The United Kingdom has voted to leave the European Union, with 52% voting “Leave” and 48% voting “Remain.” Prime Minister David Cameron, who had advocated remaining in the EU, announced his resignation after the results were finalized.
Commonly referred to as Brexit, the complex process of the United Kingdom’s departure from the EU is expected to unfold over the next two years.
Countless global institutions have warned that the United Kingdom’s departure would result in economic chaos, a sharp uptick in unemployment, and a steep decline of the pound. Shortly after the results were released, the pound was recorded at $1.35, the lowest since 1985.
The U.K. has been experiencing a rise in right-wing, nationalist sentiment, fueled by a populist movement ready to blame their frustration with years of economic instability on the recent influx of immigrants entering the U.K. from the Middle East and Africa.
Brexit proponents funneled this anger towards the EU, holding the open border policy at fault while claiming that the U.K. would do a better job of securing borders on their own.
The U.S. Response
President Obama released a statement on Friday morning, stating, “People of the United Kingdom have spoken, and we respect their decision.”
In a visit to the U.K. in April, President Obama joined Cameron in his opposition of Brexit, warning that leaving the EU could force the U.K. to the “back of the queue” when it came to negotiating trade deals.
Obama reiterated the importance of the historic “special relationship between the United States and the United Kingdom,” while calling the United Kingdom’s membership in NATO “vital.”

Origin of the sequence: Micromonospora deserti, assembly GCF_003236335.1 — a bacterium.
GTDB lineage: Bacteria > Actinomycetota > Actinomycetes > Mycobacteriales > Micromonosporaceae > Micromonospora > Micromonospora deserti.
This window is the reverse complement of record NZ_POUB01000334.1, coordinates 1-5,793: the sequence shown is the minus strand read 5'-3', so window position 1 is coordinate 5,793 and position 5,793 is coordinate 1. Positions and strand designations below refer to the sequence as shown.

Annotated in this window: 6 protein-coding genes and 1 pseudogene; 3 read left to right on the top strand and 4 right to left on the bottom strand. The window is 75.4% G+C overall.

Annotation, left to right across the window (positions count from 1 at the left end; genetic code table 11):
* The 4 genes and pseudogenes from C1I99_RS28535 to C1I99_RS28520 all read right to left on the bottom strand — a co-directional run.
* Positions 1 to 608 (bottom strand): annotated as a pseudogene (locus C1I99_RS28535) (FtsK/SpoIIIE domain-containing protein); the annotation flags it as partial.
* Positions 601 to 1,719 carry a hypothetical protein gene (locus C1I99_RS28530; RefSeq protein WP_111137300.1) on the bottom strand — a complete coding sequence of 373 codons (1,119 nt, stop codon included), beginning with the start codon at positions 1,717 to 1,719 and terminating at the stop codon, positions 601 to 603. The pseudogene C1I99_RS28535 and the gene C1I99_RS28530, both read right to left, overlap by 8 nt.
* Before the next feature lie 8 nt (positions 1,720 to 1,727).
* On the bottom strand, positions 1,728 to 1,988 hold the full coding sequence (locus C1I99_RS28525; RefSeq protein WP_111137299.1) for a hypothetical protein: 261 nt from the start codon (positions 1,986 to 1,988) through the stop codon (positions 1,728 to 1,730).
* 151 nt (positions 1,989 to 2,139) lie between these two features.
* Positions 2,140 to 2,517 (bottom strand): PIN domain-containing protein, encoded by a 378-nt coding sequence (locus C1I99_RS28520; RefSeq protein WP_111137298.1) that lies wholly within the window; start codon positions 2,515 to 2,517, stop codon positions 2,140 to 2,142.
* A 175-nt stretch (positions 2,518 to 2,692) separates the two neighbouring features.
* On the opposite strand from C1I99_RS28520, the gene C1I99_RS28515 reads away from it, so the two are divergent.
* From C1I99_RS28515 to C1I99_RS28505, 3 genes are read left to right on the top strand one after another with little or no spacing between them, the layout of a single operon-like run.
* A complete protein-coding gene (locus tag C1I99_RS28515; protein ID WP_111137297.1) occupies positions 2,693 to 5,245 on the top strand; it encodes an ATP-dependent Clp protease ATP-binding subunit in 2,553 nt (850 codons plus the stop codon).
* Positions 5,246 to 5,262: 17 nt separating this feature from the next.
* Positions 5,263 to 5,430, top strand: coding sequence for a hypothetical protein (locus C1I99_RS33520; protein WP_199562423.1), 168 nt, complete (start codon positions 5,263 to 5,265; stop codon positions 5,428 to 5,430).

Democratic presidential nominee, Hillary Clinton, also mentioned the “special relationship” between the U.S. and the U.K., positioning herself as the best choice to maintain its stability in “this time of uncertainty.” Touching on the right-wing, nationalist undercurrents of the Brexit decision, Clinton noted the referendum results underscored the “need for us to pull together to solve our challenges as a country, not tear each other down.”
Republican presidential nominee, Donald Trump, who was in Scotland attending to one of his golf courses, praised the U.K.’s decision to leave the EU and “take their country back.”
Trump has made anti-immigration rhetoric a cornerstone of his campaign. Drawing comparisons of the Brexit movement with his success in the U.S., Trump stated that now the U.K. “can block anyone coming in they do not think is appropriate.”
What This Means for Scotland and Ireland
BBC reports that Scotland’s First Minister, Nicola Sturgeon, is pushing for a repeat of last year’s referendum vote to decide whether Scotland should remain in the U.K. or seek independence.
Scotland overwhelmingly voted against Brexit, with 62% in favor of remaining in the EU.
Citing these numbers, Sturgeon called the prospect of Scotland being forced to leave the EU along with England “democratically unacceptable,” and has said that an “independence referendum is now highly likely.”
The Independent reports that Ireland’s Deputy First Minister, Martin McGuinness, has called for a poll considering a united Ireland. As The Independent notes, the EU designates a large amount of funds to Northern Ireland, who also overwhelmingly voted against Brexit.